InfoSec Week 46, 2017

Posted on 22 November 2017
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Multiple critical vulnerabilities were found in the Intel Management Engine, Trusted Execution Engine and Server Platform Services by Intel audit after 3rd party researchers reported the privilege escalation vulnerability.
http://www.zdnet.com/article/intel-weve-found-severe-bugs-in-secretive-management-engine-affecting-millions/

If you have a vulnerable F5, basically attackers can sign anything with your RSA private key. An F5 BIG-IP virtual server configured with a Client SSL profile may be vulnerable to an Adaptive Chosen Ciphertext attack (AKA Bleichenbacher attack) against RSA, which when exploited, may result in plaintext recovery of encrypted messages.
https://support.f5.com/csp/article/K21905460

MalwareHunterTeam discovered a new variant of the CryptoMix ransomware. It uses hardcoded RSA keys and can work offline.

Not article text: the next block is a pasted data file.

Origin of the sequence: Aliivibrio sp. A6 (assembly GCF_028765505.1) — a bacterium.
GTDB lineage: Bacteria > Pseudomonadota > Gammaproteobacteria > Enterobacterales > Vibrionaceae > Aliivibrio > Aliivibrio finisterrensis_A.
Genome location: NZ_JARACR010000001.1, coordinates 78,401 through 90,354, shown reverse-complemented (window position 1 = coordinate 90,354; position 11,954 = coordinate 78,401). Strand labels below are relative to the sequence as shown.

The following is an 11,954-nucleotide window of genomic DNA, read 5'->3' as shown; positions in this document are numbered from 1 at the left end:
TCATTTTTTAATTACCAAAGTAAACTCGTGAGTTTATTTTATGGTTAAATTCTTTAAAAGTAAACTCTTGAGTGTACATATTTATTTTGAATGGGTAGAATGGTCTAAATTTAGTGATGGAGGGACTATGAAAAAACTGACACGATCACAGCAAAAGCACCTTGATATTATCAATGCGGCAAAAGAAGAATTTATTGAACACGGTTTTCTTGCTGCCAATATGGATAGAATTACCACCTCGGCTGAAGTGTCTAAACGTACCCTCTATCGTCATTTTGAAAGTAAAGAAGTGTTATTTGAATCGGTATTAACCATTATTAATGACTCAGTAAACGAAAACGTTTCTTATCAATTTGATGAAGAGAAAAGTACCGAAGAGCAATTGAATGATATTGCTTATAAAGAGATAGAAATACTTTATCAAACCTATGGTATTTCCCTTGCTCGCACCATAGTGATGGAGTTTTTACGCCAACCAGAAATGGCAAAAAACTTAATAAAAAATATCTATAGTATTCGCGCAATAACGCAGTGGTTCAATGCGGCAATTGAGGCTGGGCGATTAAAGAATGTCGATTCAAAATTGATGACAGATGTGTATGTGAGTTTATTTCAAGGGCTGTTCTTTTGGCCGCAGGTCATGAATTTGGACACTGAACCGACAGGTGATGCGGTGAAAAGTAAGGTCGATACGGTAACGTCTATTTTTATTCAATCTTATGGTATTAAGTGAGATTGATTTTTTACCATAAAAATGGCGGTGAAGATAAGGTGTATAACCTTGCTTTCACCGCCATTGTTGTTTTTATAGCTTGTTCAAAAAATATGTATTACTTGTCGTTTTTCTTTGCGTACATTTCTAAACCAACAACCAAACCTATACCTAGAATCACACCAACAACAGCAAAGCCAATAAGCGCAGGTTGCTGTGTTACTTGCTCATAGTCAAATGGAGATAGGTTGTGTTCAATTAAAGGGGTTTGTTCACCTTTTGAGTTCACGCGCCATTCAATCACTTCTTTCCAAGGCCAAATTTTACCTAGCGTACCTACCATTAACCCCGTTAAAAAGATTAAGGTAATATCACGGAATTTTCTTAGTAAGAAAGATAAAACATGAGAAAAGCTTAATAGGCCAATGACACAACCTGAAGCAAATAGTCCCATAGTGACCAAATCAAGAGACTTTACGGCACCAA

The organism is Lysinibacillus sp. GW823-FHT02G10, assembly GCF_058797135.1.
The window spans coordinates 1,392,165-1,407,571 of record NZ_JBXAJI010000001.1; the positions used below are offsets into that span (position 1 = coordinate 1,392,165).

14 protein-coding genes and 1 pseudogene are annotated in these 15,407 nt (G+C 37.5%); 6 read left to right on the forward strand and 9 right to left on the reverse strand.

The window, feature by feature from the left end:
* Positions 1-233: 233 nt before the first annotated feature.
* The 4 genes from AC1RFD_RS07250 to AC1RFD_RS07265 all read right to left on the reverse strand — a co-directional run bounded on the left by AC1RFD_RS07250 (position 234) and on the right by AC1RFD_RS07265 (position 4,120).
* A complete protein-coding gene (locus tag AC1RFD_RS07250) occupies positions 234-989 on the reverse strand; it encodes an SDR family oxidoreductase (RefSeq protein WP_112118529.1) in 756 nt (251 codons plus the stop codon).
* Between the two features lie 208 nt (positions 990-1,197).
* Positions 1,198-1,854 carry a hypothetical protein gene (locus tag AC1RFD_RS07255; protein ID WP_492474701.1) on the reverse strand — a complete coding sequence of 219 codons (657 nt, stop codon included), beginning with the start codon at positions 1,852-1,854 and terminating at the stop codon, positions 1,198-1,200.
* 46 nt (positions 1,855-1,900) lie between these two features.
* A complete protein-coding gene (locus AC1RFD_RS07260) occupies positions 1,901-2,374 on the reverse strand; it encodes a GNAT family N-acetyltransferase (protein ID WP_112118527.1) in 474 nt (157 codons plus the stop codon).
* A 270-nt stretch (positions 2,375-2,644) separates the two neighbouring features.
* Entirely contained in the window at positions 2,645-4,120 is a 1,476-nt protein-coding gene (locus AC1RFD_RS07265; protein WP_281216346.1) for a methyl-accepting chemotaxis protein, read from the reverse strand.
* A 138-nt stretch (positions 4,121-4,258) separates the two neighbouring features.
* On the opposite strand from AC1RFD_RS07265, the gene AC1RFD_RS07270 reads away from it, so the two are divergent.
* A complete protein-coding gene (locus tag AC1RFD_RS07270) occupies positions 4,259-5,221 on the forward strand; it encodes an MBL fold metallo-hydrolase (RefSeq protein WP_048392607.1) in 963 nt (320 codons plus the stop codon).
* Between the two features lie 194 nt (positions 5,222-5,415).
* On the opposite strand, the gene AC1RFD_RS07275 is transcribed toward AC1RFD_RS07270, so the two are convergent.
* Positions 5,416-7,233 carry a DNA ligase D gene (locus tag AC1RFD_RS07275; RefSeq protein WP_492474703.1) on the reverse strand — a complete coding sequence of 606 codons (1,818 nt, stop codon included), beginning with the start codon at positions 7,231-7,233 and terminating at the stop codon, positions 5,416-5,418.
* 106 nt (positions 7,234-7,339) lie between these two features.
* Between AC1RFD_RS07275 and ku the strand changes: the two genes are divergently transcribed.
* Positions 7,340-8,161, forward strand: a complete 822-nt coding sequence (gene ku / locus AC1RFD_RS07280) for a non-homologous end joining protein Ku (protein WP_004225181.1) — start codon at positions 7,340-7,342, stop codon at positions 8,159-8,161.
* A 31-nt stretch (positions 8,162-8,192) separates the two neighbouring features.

https://securityaffairs.co/wordpress/65716/malware/cryptomix-ransomware-2.html

Attackers are using Microsoft’s Office documents Dynamic Data Exchange protocol to download and install malware. Microsoft does not consider it a vulnerability.
https://www.zscaler.com/blogs/research/microsoft-dde-protocol-based-malware-attacks

Nice step by step guide on how to put shellcode into a legitimate PE file, and make it undetectable.
https://haiderm.com/fully-undetectable-backdooring-pe-files/

Extensive review of U2F hardware devices.
https://github.com/hillbrad/U2FReviews

al-khaser is a PoC malware with good intentions that aims to stress your anti-malware system. It performs a bunch of nowadays malware tricks and the goal is to see if you stay under the radar.
https://github.com/LordNoteworthy/al-khaser

Puffs is a domain-specific language and library for parsing untrusted file formats safely. Examples of such file formats include images, audio, video, fonts and compressed archives.
https://github.com/google/puffs


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